Flooding in Providence

Thus far we’ve gotten 7.2 inches of rain and it hasn’t stopped yet. Did get a brief respite this afternoon but we’re getting more rain this evening.

The first indication that something isn’t quite right:

Atwells Ave Flooding
Atwells Ave Flooding

You can see the section of Atwells Ave, right next to the fire station, that the river is overflowing. Now keep in mind this river runs about 3+ feet below grade level almost all the times so this means there is about a 4 foot swell.

In this shot you can see the river in the left hand background.

Parking Lot
Parking Lot

Here is where Eagle St. connects to Valley St. There’s a reason they call it Valley St btw.

Eagle St
Eagle St

They’ve already declared state of emergencies in most counties in RI including Providence. They’re saying this is a flood you get once every hundred years.

And now I’m hearing this is a 500 year flood. Interesting.

Here’s the DOT map of flooding:

DOT Flood Map
DOT Flood Map

Maybe tomorrow I’ll take a walk over to the barrier and get pix there.

4 thoughts on “Flooding in Providence

  1. We do flood on occasion but this is a little worse than I’ve seen prior. As a kid I used to work in a plaza that had the Moshasuck river running right behind it. That one used to flood all the time.

    And I do wonder how the Secretary of State’s office is doing since they’re at 148 West River Road. The West river is right behind their place, the I.T. server room is on that side where the river is. It’s why when I designed the room I specified 8″ rise on the server room floor.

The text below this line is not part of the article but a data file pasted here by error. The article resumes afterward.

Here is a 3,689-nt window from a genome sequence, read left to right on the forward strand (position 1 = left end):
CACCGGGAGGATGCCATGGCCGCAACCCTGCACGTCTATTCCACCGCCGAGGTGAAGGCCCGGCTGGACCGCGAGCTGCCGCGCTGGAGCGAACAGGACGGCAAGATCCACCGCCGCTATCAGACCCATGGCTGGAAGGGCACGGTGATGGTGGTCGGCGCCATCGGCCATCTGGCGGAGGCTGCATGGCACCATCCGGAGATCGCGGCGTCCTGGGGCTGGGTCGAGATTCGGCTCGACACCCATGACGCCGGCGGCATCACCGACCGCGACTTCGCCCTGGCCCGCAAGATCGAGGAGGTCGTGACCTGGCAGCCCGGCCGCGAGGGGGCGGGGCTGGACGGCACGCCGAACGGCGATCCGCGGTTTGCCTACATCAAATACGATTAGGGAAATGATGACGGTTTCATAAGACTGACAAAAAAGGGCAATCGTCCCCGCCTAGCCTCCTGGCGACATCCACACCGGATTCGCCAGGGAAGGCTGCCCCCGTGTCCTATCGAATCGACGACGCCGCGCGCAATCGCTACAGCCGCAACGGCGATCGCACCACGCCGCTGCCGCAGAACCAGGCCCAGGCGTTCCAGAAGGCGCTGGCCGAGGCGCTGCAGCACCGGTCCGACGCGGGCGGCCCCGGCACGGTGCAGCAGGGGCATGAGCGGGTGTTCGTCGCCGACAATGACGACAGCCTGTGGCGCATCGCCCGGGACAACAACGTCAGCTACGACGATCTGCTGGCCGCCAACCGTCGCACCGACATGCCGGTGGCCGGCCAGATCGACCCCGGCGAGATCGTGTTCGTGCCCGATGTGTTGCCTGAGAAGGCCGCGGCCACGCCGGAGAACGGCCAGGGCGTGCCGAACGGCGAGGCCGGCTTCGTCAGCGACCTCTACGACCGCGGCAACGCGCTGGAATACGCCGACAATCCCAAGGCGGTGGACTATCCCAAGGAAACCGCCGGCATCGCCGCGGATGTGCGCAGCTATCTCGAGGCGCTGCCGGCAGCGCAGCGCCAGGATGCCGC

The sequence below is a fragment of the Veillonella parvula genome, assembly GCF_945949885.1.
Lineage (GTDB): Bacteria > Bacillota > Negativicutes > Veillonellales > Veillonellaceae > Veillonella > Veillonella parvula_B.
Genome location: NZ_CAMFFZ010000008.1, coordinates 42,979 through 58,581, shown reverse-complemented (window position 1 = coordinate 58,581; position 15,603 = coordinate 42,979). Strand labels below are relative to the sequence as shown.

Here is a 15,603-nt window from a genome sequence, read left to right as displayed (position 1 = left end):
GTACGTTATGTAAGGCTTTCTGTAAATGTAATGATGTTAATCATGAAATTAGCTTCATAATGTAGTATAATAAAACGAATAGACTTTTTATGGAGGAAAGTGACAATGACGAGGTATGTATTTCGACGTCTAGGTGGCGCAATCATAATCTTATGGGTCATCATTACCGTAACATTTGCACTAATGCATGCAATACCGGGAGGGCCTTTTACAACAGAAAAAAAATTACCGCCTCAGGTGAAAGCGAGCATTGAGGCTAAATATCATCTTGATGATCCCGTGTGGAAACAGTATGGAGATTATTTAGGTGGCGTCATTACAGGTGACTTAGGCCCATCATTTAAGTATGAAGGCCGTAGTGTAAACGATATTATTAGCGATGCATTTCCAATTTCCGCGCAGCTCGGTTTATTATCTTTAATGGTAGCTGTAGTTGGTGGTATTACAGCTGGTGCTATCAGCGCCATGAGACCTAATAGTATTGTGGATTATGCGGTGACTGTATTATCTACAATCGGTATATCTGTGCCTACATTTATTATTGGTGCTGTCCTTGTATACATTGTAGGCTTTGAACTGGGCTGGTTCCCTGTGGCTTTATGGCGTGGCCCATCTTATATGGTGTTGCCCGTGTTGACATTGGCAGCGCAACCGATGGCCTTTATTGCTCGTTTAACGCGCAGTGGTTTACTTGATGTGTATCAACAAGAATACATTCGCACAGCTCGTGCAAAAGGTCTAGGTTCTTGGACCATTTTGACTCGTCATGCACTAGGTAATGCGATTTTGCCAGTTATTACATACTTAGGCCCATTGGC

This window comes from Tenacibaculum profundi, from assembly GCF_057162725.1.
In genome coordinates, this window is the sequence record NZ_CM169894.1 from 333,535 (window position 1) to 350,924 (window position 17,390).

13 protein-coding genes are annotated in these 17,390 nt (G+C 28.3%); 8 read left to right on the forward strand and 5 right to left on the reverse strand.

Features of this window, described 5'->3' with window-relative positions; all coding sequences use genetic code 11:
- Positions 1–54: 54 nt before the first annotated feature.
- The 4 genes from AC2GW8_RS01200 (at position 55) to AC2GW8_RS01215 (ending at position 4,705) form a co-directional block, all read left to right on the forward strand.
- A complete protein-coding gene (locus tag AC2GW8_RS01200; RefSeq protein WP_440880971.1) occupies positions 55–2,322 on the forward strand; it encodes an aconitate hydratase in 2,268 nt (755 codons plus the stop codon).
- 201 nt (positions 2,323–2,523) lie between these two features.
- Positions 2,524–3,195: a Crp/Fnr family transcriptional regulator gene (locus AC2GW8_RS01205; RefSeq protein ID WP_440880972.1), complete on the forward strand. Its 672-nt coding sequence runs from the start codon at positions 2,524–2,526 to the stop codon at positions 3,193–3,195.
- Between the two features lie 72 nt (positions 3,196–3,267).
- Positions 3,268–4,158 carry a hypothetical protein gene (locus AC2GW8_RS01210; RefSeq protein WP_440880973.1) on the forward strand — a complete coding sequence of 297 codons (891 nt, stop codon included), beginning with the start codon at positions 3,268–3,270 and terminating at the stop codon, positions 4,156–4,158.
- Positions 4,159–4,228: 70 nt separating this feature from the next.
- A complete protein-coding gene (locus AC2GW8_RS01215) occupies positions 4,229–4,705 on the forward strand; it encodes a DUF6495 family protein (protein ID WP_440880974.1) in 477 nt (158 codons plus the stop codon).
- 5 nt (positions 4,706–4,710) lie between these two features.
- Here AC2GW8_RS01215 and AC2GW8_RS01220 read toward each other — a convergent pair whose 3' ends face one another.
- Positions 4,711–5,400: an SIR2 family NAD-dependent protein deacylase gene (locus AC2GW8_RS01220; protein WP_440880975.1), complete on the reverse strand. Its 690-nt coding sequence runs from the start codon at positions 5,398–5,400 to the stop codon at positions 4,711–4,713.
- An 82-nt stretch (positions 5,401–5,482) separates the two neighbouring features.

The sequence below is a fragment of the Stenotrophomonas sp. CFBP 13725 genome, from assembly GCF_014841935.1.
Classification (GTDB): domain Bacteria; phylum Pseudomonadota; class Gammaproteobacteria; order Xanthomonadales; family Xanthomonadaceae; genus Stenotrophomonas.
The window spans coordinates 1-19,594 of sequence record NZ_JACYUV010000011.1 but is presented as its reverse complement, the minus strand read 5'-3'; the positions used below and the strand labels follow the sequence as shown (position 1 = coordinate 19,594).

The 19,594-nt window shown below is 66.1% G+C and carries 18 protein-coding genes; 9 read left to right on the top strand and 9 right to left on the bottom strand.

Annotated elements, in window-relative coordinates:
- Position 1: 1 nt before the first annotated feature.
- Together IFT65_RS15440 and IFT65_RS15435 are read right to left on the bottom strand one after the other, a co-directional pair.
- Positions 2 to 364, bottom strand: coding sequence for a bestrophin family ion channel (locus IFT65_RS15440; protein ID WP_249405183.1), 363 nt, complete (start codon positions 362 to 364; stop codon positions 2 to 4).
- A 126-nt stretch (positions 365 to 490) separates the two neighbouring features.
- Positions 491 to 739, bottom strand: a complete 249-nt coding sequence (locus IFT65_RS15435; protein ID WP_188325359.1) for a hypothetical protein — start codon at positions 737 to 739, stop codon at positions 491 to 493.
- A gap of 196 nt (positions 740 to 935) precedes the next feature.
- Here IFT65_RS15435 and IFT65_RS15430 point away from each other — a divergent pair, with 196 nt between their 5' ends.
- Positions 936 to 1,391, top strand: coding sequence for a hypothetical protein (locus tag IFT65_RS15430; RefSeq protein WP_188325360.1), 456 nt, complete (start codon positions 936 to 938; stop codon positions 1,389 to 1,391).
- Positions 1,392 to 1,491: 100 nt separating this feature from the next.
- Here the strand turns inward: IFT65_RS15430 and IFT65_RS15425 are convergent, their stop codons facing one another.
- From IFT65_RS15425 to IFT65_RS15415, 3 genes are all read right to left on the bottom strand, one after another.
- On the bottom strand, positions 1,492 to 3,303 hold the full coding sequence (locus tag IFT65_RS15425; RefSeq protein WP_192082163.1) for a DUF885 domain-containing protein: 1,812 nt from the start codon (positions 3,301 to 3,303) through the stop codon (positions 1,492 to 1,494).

2. The rivers here are looking the same. Its pretty awful all around in New England. I’m hoping people smarten up using the experiences from these events happening worldwide and realize it might be important to invest in our world’s infrastructure and prepare for worse circumstances, which we ignore right now. Whether they believe in global climate change or not, having Mother Nature bitch slap us constantly, is going to get old and cast a huge financial burden; eventually patching and plugging isn’t going to cut it for prevention and rebuilding efforts.

Leave a Reply

Fill in your details below or click an icon to log in:

WordPress.com Logo

You are commenting using your WordPress.com account. Log Out /  Change )

Google photo

You are commenting using your Google account. Log Out /  Change )

Twitter picture

You are commenting using your Twitter account. Log Out /  Change )

Facebook photo

You are commenting using your Facebook account. Log Out /  Change )

Connecting to %s

This site uses Akismet to reduce spam. Learn how your comment data is processed.